Although regulators embodying the present invention may be variously constructed, the illustrative embodiment involves no unduly complex manufacturing techniques. For example, the valve body 18 may simply be cast (as well might the cover 22) using common foundry techniques. These component parts may involve subsequent machining as to accomplish an inlet threaded section 68, an outlet threaded section 70, threaded bores for the studs 24, an accurate seat 64, and a threaded section for a sealing cup 76.

With the completion of the body 18 and the cover 22, the valve apparatus 34 and the diaphragm apparatus 26 may be assembled utilizing readily available component parts. The shaft 42 may be variously formed, for example, of brass or stainless steel; and the slider 60 may be formed, for example, of rubber or other resiliently deformable materials. Assembly is completed with the placement of the studs 24 and the cap 76.

In view of the above, it may be seen that the regulator of the present invention affords an effective, two-stage apparatus which is particularly effective in the regulation of liquid petroleum gas. It may also be appreciated that the system is economical, rugged, maintenance free, and effective over a wide range of input pressures to deliver gas in accordance with variable demands at a relatively consistent pressure for consumption. As indicated, the system may be variously embodied to accomplish these and other desired functions. Recognizing various modifications will be apparent, the scope hereof shall be deemed to be defined by the claims as set forth below.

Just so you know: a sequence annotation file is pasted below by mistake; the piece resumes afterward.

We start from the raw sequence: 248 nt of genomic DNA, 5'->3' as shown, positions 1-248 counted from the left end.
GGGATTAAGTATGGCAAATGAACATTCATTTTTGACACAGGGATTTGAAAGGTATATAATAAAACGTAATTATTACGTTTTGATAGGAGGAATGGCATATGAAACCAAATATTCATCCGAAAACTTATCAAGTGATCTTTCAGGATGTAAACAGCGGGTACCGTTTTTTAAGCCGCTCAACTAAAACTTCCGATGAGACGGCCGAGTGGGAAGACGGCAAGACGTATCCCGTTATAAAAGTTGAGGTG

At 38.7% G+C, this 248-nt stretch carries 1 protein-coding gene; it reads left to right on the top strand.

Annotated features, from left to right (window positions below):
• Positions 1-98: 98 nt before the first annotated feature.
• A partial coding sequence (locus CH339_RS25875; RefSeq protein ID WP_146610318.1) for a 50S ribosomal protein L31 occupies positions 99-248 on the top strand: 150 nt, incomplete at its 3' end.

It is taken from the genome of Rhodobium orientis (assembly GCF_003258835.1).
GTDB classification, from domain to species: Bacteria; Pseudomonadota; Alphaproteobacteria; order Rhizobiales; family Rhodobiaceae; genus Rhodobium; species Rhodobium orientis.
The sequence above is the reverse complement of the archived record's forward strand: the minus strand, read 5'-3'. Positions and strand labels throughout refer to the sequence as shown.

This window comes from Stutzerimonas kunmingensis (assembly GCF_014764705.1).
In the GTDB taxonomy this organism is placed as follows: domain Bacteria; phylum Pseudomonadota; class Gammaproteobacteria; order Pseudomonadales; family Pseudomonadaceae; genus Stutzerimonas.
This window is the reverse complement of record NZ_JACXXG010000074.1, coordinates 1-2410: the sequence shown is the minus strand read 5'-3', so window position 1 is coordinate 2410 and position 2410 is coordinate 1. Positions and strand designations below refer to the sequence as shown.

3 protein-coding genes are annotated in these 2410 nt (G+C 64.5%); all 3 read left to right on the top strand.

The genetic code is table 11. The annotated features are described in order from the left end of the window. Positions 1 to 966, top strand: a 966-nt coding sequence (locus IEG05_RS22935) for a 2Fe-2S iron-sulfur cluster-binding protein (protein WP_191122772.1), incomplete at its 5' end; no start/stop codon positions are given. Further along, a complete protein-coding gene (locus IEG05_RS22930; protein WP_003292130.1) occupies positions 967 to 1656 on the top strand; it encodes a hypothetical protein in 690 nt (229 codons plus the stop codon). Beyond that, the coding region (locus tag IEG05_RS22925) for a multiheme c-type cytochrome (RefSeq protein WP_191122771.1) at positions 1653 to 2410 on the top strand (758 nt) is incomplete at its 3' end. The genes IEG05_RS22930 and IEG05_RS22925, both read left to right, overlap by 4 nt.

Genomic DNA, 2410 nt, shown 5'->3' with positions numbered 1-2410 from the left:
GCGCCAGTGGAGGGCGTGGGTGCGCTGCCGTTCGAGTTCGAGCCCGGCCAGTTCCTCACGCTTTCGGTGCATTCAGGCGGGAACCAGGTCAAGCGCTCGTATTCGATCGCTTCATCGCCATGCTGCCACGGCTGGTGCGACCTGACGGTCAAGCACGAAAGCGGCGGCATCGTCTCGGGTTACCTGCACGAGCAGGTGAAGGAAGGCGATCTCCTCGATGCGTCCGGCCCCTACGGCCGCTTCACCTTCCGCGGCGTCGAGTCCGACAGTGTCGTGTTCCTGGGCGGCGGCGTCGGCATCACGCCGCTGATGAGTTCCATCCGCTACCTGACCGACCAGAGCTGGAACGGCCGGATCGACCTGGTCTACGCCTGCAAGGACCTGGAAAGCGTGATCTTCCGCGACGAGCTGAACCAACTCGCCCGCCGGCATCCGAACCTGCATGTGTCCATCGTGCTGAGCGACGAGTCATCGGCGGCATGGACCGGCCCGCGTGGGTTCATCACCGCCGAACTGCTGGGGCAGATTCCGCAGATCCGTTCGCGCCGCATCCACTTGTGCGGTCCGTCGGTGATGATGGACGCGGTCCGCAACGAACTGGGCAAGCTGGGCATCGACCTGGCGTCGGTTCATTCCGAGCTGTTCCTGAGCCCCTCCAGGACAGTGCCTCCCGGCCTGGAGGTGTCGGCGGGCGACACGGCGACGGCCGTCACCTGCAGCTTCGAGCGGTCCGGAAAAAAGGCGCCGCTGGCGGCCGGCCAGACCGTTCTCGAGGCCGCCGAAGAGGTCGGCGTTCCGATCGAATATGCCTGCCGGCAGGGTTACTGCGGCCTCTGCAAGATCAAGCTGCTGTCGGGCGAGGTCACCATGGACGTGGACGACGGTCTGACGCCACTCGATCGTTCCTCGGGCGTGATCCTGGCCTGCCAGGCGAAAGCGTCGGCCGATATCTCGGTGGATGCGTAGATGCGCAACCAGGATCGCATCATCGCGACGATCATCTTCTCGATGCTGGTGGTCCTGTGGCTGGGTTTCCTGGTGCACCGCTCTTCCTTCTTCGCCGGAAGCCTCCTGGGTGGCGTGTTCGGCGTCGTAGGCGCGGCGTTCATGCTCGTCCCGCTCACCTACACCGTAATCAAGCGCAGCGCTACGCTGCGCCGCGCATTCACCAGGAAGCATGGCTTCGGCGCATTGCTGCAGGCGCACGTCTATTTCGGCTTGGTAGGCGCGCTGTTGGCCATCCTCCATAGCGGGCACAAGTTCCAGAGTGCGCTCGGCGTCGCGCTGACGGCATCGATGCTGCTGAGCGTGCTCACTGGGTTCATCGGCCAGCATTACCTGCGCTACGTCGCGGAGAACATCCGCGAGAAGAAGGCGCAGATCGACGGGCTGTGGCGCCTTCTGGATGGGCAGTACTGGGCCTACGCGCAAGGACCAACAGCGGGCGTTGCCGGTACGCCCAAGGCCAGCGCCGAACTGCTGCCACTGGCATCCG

Patent Citations
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US788352 *Aug 26, 1904Apr 25, 1905Chaplin Fulton Mfg CompanyFluid-pressure regulator.
US844946 *Jun 19, 1905Feb 19, 1907Thaddeus LoweFluid-regulator.
US3117591 *Aug 29, 1960Jan 14, 1964Penn ControlsDelayed step opening gas regulator
US3576193 *Jun 11, 1969Apr 27, 1971Bendix CorpHigh flow regulating and relief valve
Referenced by
Citing PatentFiling datePublication dateApplicantTitle
US4347132 *Feb 17, 1981Aug 31, 1982Water Refining Company, Inc.Reverse osmosis expansible pressurized permeate storage having permeate and concentrate controls
US5143116 *May 24, 1991Sep 1, 1992Skoglund Paul KFlow regulating valve and system using the same
US5280805 *Jan 19, 1993Jan 25, 1994Skoglund Paul KFlow control valve having adjustable sleeve for varying flow rate
US5301713 *Jun 1, 1993Apr 12, 1994Skoglund Paul KFlow control valve having adjustable piston for varying flow rate
US5487405 *Apr 7, 1994Jan 30, 1996Skoglund; Paul K.Flow control valve having flow adjustable by variable ring
US5622204 *Oct 16, 1995Apr 22, 1997Skoglund; Paul K.Flow control valve having flow adjustable by variable ring
US5746245 *Jan 2, 1997May 5, 1998Siemens Measurements LimitedMeters
US5931186 *Mar 1, 1996Aug 3, 1999Skoglund; Paul K.Fluid flow control valve and actuator for changing fluid flow rate
US6860287 *Jul 10, 2002Mar 1, 2005Saint-Gobain Performance Plastics CorporationVariable flowrate regulator
US9684315 *Dec 3, 2013Jun 20, 2017Kyb CorporationControl valve
US20040007268 *Jul 10, 2002Jan 15, 2004Bridges John E.Variable flowrate regulator
US20120247585 *Mar 28, 2012Oct 4, 2012Honda Motor Co., Ltd.Pressure reducing valve having shutoff mechanism
US20160054742 *Dec 3, 2013Feb 25, 2016Kayaba Industry Co., Ltd.Control valve
WO1999053388A1 *Apr 9, 1999Oct 21, 1999Glenborden Pty. Ltd.Fluid regulator and improvements related thereto
U.S. Classification137/505.41, 137/630
International ClassificationG05D16/06
Cooperative ClassificationG05D16/0663, Y10T137/86944, Y10T137/7825
European ClassificationG05D16/06H8E